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Re: does this violate the 1st precept?

Post by reflection » Thu Sep 20, 2012 3:52 pm

You decide.

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Hanzze
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Re: does this violate the 1st precept?

Post by Hanzze » Fri Sep 21, 2012 1:49 am

Sumangalo wrote:
It's not so importand how I do or others, but those who have much conviction into the Dhamma and Vinaya, simply abstain form taking what is not given, so there would be, if done in the right way, very less till no involvement. Intentions are very deep.
It's good to direct the mind to the noble one's and to learn and follow their advices, but we also need to walk the way step by step. That means we need to look at our next step rather to make fictions about steps later on. We might fall while our thoughts are in the future.
I think you failed to understand then. We, is correct in my previous statement. We cause the death of life with either our buying decisions or by doing the killing ourselves. We either pass the responsibility to others or do the dead ourselves. Again, I find it more noble to not pass the burden.
Nobody forces you to buy. One can live also form what is given. Traditional, if ones understanding of how samsara is, out of compassion incl. wisdom, one walk the secure path of being a "beggar". Some might have good amount o past merits and are able to walk on as layman or as something between. How ever, it is very important to focus on one self. Taking life is very connected with taking what is not given. As long one is not able to let go of taking, it is difficult to be not involved. Living the live of a homeless for example means to give his rewards up to his karma and to the generosity and compassion o others. Sometimes that is not possible because if one has never done such generosity deeds he might even fear that he/she will not receice such actions. So its very important to work on worldly depts first which is a balancing of giving and taking and there might be the time one feels to be able to walk even a step behind this bound in the direction of unbinding and leave this circle.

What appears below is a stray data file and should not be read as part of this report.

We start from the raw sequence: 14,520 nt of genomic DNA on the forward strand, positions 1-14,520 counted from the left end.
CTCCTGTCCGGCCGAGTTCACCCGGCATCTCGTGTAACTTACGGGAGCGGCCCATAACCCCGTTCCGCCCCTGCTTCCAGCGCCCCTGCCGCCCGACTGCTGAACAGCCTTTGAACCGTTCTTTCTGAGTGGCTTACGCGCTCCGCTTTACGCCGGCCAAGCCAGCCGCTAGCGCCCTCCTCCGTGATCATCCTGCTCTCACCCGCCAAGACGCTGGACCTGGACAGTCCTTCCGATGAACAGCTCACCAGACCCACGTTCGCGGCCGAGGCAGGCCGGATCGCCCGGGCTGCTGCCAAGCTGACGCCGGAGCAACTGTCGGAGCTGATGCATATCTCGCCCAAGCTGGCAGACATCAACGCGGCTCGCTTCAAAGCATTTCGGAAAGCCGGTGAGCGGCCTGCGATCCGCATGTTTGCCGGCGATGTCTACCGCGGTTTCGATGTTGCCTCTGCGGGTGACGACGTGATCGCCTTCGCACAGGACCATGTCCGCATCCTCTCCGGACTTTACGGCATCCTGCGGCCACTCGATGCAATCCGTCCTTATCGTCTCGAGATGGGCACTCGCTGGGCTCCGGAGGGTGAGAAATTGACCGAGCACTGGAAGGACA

One thing we don't need to fear is, that there is to less which is taken to much. But it is also dangerous to simply think one is worthy for this and that. Give it time and just focus on your own intention at best in every single moment.
The eightfold path includes in his virtue section right livelihood, which also needs to be changed and adjusted according to the demand of insights in regard of right action. It is not possible to make progress if one does not evaluate his way of live. Like always, if we like to take something new, we need to let go of another. To hold on the old and grasp for the new is not possible for a long time and makes one suffering. It is somehow greedy and we might hurt our self if we ride on two vehicles at the same time.
If I could not let go of "we", how could I even let go of "I". Buddhas teachings are not about we, maybe that is importand to understand. It's actually all about you.
True but we are a community and share many of the same problems. No man is an island.
You are right in the way that we are not independent. We always live from the generosity of others, but we do not need to identify our self with any community and to walk the path of Dhamma, its good to change into a special community where we seek refuge in. Don't worry, even this community is not independent, but worthy to receive generosity and therfore able to give support especial in regard of teaching freely and without strings.

Generosity and gratitude are very importand issues which need to be learned or remembered, as our "modern" sociaty ofte forgets about it. Here is a very good essay to understand a the system of a health sociaty as well as even the way out: The Lessons of Gratitude
Give you some time and be careful that you don't lay your self an egg, with your thought. We often have not much compassion with our self and that is a lesson that is very difficult sometimes hurtful to learn.
If I have come across as less than compassionate I apologize. I do judge myself often. It bothers me that I can't seem to get past this in my head.
Just judge your present intention. If it happens that you see that you violate something, just learn from it, renew your promis and walk on. The sutta given to Rahula is very useful.
You are judging no one?
Perhaps judging and weighing the Buddha's teaching or looking for some insight on how it is practical in our world. I'm certainly not judging farmers, but the first precept might judge them as killers.
The precepts are trainingprecepts, and good in any situation where ever ones awareness might be. Problems start if we do not focus less on our intentions but on 1001 speculations how it could be, how it might have come... Stay where you are. I guess you have enought understanding that there is no such thing as a happy live and wandering on without harming others. Nobody exept an Arahant will be free of violating the precept. Thats why compassionated people work hardly on it to become one step by step.